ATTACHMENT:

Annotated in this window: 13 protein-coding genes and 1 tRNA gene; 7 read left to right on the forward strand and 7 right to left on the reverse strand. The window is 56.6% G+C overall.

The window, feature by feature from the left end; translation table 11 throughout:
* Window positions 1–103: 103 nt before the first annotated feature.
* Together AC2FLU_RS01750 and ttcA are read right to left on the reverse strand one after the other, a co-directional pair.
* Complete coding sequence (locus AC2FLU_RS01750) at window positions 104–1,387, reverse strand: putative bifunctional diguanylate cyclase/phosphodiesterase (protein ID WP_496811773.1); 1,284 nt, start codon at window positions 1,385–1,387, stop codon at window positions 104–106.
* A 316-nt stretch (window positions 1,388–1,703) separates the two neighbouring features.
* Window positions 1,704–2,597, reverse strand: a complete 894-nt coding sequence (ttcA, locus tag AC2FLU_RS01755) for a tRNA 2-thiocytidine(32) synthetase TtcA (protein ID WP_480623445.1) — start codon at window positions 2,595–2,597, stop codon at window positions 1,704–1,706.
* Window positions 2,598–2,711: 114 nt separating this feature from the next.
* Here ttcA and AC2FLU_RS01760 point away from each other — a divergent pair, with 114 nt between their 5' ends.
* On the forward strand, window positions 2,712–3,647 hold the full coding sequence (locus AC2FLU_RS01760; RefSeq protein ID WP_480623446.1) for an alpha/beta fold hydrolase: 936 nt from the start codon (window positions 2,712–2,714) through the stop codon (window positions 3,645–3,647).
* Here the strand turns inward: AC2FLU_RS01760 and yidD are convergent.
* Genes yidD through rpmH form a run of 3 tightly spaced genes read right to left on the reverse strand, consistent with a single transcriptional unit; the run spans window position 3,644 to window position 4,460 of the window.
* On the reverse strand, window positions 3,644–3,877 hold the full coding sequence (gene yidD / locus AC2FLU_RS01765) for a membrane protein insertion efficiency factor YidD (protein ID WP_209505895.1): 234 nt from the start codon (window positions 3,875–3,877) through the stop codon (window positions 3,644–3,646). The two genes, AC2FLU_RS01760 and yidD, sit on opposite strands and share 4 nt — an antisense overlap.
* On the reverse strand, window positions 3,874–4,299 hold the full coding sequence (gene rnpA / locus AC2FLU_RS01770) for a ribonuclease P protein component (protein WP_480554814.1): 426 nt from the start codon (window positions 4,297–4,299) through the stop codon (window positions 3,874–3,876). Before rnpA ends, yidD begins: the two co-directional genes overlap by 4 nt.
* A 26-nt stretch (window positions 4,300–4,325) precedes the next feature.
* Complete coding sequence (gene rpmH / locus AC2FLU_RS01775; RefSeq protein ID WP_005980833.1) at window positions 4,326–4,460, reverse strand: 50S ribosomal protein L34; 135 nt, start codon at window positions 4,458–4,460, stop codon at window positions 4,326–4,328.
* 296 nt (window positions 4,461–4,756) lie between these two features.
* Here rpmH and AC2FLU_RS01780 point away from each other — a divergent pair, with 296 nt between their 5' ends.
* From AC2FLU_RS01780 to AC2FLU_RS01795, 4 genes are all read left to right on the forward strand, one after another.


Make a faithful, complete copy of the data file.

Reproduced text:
Annotated in this window: 13 protein-coding genes and 1 tRNA gene; 7 read left to right on the forward strand and 7 right to left on the reverse strand. The window is 56.6% G+C overall.

The window, feature by feature from the left end; translation table 11 throughout:
* Window positions 1–103: 103 nt before the first annotated feature.
* Together AC2FLU_RS01750 and ttcA are read right to left on the reverse strand one after the other, a co-directional pair.
* Complete coding sequence (locus AC2FLU_RS01750) at window positions 104–1,387, reverse strand: putative bifunctional diguanylate cyclase/phosphodiesterase (protein ID WP_496811773.1); 1,284 nt, start codon at window positions 1,385–1,387, stop codon at window positions 104–106.
* A 316-nt stretch (window positions 1,388–1,703) separates the two neighbouring features.
* Window positions 1,704–2,597, reverse strand: a complete 894-nt coding sequence (ttcA, locus tag AC2FLU_RS01755) for a tRNA 2-thiocytidine(32) synthetase TtcA (protein ID WP_480623445.1) — start codon at window positions 2,595–2,597, stop codon at window positions 1,704–1,706.
* Window positions 2,598–2,711: 114 nt separating this feature from the next.
* Here ttcA and AC2FLU_RS01760 point away from each other — a divergent pair, with 114 nt between their 5' ends.
* On the forward strand, window positions 2,712–3,647 hold the full coding sequence (locus AC2FLU_RS01760; RefSeq protein ID WP_480623446.1) for an alpha/beta fold hydrolase: 936 nt from the start codon (window positions 2,712–2,714) through the stop codon (window positions 3,645–3,647).
* Here the strand turns inward: AC2FLU_RS01760 and yidD are convergent.
* Genes yidD through rpmH form a run of 3 tightly spaced genes read right to left on the reverse strand, consistent with a single transcriptional unit; the run spans window position 3,644 to window position 4,460 of the window.
* On the reverse strand, window positions 3,644–3,877 hold the full coding sequence (gene yidD / locus AC2FLU_RS01765) for a membrane protein insertion efficiency factor YidD (protein ID WP_209505895.1): 234 nt from the start codon (window positions 3,875–3,877) through the stop codon (window positions 3,644–3,646). The two genes, AC2FLU_RS01760 and yidD, sit on opposite strands and share 4 nt — an antisense overlap.
* On the reverse strand, window positions 3,874–4,299 hold the full coding sequence (gene rnpA / locus AC2FLU_RS01770) for a ribonuclease P protein component (protein WP_480554814.1): 426 nt from the start codon (window positions 4,297–4,299) through the stop codon (window positions 3,874–3,876). Before rnpA ends, yidD begins: the two co-directional genes overlap by 4 nt.
* A 26-nt stretch (window positions 4,300–4,325) precedes the next feature.
* Complete coding sequence (gene rpmH / locus AC2FLU_RS01775; RefSeq protein ID WP_005980833.1) at window positions 4,326–4,460, reverse strand: 50S ribosomal protein L34; 135 nt, start codon at window positions 4,458–4,460, stop codon at window positions 4,326–4,328.
* 296 nt (window positions 4,461–4,756) lie between these two features.
* Here rpmH and AC2FLU_RS01780 point away from each other — a divergent pair, with 296 nt between their 5' ends.
* From AC2FLU_RS01780 to AC2FLU_RS01795, 4 genes are all read left to right on the forward strand, one after another.